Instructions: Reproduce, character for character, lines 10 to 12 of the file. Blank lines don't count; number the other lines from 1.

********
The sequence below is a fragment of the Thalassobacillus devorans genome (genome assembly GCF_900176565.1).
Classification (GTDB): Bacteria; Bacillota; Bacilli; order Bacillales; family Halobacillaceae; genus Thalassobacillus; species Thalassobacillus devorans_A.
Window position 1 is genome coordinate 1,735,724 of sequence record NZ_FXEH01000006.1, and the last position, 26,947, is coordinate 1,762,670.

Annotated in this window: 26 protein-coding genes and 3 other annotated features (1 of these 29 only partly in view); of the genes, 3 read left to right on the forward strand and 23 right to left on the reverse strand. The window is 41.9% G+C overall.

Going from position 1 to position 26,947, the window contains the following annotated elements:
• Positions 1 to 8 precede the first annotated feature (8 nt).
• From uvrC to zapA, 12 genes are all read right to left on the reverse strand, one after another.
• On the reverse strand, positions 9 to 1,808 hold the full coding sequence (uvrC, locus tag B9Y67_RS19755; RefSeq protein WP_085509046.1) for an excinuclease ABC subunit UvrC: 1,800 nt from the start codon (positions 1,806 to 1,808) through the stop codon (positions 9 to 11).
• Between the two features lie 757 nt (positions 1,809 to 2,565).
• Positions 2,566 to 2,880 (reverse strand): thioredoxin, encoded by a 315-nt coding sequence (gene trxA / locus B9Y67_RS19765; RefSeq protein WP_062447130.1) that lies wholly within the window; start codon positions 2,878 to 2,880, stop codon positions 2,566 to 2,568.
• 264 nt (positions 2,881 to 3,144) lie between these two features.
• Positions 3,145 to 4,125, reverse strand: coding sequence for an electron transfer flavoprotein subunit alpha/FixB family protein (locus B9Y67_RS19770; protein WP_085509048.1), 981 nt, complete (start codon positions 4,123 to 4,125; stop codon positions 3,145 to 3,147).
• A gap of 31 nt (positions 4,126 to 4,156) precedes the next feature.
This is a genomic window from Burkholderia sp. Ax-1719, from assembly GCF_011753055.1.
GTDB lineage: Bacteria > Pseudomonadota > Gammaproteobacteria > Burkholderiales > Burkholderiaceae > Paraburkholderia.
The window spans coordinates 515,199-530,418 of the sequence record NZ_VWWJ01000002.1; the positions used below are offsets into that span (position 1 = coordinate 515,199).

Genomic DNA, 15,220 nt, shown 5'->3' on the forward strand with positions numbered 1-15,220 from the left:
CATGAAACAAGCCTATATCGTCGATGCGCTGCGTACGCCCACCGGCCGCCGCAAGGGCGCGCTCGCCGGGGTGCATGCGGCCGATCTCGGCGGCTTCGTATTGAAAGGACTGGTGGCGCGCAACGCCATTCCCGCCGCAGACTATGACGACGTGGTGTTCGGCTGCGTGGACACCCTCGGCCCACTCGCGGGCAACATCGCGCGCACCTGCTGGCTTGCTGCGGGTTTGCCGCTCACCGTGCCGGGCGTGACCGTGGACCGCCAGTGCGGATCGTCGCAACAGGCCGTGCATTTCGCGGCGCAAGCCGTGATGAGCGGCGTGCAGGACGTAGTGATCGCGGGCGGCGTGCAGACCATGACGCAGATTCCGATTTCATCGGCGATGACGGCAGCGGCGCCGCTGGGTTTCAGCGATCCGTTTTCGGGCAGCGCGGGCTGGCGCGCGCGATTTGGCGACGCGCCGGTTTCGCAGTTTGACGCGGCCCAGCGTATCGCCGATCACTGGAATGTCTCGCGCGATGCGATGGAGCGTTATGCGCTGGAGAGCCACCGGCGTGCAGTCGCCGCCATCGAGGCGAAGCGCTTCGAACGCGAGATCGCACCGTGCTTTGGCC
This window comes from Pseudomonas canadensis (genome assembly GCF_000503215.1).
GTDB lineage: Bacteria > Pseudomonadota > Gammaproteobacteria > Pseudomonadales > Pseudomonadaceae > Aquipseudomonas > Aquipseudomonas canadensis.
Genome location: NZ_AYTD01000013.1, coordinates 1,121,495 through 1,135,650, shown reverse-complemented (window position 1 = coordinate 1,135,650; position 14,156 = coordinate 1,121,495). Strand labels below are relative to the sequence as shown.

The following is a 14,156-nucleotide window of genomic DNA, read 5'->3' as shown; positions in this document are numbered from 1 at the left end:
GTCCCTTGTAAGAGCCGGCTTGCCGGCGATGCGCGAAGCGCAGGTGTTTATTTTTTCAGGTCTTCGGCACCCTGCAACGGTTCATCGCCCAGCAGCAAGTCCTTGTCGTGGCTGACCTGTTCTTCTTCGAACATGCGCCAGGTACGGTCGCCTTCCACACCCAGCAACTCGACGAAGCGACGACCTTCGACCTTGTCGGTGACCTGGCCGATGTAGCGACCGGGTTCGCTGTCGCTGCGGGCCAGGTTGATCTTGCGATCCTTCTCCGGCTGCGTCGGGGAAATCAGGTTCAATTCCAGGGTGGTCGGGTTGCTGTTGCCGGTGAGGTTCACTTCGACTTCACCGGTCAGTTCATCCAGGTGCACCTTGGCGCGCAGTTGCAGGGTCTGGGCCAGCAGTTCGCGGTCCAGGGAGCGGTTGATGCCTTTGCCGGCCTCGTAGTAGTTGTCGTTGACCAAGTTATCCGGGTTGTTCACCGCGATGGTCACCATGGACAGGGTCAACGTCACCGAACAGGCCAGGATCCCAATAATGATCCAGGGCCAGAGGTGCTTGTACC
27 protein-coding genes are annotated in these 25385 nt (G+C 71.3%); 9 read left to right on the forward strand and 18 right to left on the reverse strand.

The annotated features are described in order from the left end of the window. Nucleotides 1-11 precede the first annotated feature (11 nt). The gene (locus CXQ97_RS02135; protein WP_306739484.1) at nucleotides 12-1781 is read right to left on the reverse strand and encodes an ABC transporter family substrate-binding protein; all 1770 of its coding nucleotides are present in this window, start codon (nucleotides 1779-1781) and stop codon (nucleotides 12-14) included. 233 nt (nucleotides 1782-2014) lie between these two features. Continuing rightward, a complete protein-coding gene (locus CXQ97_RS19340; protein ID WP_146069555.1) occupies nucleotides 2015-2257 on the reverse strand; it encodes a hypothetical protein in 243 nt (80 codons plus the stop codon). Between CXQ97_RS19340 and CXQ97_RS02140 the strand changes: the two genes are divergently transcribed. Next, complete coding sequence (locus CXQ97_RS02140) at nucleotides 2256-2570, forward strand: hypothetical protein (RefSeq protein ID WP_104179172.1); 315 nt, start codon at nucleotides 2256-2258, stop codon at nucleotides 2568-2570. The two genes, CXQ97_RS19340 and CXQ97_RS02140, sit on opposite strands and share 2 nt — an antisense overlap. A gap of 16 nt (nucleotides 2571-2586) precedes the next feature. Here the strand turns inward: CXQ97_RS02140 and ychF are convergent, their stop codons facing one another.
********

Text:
• Positions 2,566 to 2,880 (reverse strand): thioredoxin, encoded by a 315-nt coding sequence (gene trxA / locus B9Y67_RS19765; RefSeq protein WP_062447130.1) that lies wholly within the window; start codon positions 2,878 to 2,880, stop codon positions 2,566 to 2,568.
• 264 nt (positions 2,881 to 3,144) lie between these two features.
• Positions 3,145 to 4,125, reverse strand: coding sequence for an electron transfer flavoprotein subunit alpha/FixB family protein (locus B9Y67_RS19770; protein WP_085509048.1), 981 nt, complete (start codon positions 4,123 to 4,125; stop codon positions 3,145 to 3,147).